This week I became a published author. You might think: “Wow, that’s an amazing achievement!” But is it?
For many authors of a bygone era publication was the culmination of months if not years of hard work, submissions to publishers, rejections, re-writes, ruthless edits, layout meetings and intellectual, physical and emotional hard graft.
My book took me less than 20 hours to publish from conception to its appearance on the online bookstore. And that includes a 12-hour waiting period for it to be processed and published by Amazon.
I was sitting around my living room with my 2-year-old, just chatting away with her as you do, playing one of our favourite games: “And then what happened?” as I like to call it.
She says, “Mummy, once upon a time there is a dinosaur.”
“And then what happened?” I reply.
“He had a best friend who was a penguin,” she explains.
“And then what happened?” I ask.
You get the idea. And so did I – get an idea that is. I’m a writer by trade and I dabble in cartooning, so I decided to write her a book based on a few ideas from this game we just played. The result was New Friends (take a look if you like, it’s free till Monday).
It took me:
– 20 minutes to write the story
– 3 hours to do all the drawings
– Another 3 hours to scan them all in and place them on the page
– 20 minutes to sign up as a publisher on Amazon and submit my book
– And 12 hours for it to appear on the store.
That’s a total of 18 hours and 40 minutes. Eighteen hours and 40 minutes. Think about that. I mean, I’m not saying it’s the most amazing book in the world. I wrote it because it made my kid super happy, and I published it to see how the process worked and discover exactly how hard it would be. The answer is, it’s not hard at all.
In less than a day I wrote, illustrated, and published a book. So what does that mean about the quality of literature in the modern world? A 2-year-old vetted it. She was my only editor, the only pre-release critic. I created the entire thing from my living room using a MacBook Pro, Adobe InDesign, and a Canon MP630 scanner/printer. These are not fancy tools. Yes, I have InDesign training, but it’s not a hard program to learn.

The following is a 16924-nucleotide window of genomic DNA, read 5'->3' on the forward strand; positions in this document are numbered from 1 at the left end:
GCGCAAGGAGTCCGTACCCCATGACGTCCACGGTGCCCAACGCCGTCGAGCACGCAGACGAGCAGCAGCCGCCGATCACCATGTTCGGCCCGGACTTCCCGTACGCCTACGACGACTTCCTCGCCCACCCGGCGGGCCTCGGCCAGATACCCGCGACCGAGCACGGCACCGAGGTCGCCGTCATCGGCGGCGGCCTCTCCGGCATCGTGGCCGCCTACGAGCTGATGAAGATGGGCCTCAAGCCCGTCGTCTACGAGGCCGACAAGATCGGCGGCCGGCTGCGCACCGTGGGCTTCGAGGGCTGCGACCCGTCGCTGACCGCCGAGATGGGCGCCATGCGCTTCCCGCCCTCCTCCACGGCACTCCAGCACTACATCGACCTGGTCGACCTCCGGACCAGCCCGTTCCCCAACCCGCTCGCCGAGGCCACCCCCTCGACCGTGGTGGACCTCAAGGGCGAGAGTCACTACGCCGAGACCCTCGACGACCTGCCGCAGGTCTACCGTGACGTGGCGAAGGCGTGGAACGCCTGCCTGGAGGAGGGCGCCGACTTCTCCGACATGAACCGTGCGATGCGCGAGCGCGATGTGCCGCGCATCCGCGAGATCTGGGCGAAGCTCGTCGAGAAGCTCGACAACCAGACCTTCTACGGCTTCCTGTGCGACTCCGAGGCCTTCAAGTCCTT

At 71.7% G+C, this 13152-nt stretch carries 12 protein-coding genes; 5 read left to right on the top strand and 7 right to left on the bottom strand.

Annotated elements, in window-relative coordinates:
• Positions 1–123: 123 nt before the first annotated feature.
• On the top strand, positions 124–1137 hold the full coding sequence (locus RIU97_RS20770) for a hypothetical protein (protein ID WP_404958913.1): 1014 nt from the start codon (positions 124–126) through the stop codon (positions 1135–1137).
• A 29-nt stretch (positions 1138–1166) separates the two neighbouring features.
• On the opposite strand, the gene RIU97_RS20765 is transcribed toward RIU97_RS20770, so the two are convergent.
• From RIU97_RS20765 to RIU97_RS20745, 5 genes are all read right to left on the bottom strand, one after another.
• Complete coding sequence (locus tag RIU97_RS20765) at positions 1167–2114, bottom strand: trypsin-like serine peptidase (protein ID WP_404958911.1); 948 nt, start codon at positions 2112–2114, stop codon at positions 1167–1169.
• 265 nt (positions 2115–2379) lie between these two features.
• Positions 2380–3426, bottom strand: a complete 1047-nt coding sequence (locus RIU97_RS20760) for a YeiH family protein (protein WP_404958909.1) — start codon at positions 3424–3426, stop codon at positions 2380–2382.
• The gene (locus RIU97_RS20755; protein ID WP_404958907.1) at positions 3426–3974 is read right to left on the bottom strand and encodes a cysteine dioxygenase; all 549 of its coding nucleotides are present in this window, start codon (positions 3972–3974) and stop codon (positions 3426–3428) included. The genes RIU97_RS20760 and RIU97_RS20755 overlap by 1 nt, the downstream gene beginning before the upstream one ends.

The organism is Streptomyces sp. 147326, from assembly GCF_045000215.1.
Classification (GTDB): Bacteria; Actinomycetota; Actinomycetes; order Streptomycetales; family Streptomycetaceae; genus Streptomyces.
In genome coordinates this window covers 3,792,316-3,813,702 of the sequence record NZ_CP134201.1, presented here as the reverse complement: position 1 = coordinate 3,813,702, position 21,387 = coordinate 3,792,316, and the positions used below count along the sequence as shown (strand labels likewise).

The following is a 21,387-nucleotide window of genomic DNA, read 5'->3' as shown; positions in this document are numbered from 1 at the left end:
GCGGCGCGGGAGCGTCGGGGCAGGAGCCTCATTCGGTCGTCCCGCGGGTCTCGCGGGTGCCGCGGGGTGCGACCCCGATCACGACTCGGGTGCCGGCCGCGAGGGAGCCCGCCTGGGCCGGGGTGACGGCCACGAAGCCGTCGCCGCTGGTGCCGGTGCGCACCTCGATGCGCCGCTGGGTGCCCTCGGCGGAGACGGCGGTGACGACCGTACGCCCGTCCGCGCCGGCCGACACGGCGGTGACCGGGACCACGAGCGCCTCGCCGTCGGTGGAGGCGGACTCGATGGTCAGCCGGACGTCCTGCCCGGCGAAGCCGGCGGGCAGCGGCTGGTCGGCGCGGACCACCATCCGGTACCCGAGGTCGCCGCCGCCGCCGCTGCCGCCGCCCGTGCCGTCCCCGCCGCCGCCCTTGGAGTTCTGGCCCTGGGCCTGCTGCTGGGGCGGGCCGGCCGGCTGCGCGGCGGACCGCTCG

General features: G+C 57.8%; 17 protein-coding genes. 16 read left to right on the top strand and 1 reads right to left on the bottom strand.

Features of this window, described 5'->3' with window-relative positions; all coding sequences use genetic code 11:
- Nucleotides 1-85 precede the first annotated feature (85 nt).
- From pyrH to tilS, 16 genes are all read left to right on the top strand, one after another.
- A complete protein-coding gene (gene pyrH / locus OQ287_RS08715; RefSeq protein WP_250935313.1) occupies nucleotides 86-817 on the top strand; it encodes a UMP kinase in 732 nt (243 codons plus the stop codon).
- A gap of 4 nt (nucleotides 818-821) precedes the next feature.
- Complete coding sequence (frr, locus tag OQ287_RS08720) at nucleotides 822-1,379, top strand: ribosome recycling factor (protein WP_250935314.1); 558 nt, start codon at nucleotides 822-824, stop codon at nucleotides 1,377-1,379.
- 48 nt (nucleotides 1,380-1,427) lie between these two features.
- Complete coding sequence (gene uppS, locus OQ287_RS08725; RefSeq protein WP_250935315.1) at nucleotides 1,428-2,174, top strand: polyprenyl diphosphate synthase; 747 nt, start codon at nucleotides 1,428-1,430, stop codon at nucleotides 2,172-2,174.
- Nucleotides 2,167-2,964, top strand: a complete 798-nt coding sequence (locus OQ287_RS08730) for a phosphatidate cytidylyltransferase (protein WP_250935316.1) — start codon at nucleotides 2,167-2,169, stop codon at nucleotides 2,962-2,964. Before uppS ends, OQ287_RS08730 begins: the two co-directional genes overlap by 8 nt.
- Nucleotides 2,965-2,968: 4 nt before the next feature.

If you sign up for the Kindle Direct Publishing program (where you agree to offer the digital rights to Kindle exclusively for 90 days) they’ll even help promote your book.
The barrier to entry for becoming a published “author” these days is almost non-existent.
If you’re a total technotard you could even use the free iBooks Author application provided by Apple to create a book for the iBookstore. It’s a lot more restrictive in terms of layout and presentation, but it still produces “professional” grade e-books, potentially in minutes. For details on why I am not an iBooks Author fan, see note* below this post.
On the other hand, the incredibly low barrier to entry means amazing works that might have really struggled to get published in the past – think A Confederacy of Dunces by John Kennedy for example – can be pushed out for the public to decide on their brilliance (or lack thereof).
Either way, surely the extreme ease and complete lack of quality control for publishing e-books must alter the amount of respect that – for me at least – was always inherent in the title “author”. And how do I wade through the millions of available titles out there to find something a) “good”, and b) relevant to me? Reviews? Peer recommendations? How will my peers find anything of “value” themselves? I can’t help but think that if it purely comes down to “influencer marketing” and virality, we’re all doomed.
It’s a new world out there, kids, and I’m not really sure what that means for literature, for art. Oh wait, yes I do. It means Fifty Shades of Grey.
* Unfortunately iBooks Author is very frustrating to use if you have a specific desired outcome because: it forces you to use a very specific template, you can’t create a blank document and then just add pages, and if you do want to publish in the paid store you will need to apply for a US tax file number and then submit a US tax return for the rest of your natural life, as far as I can tell.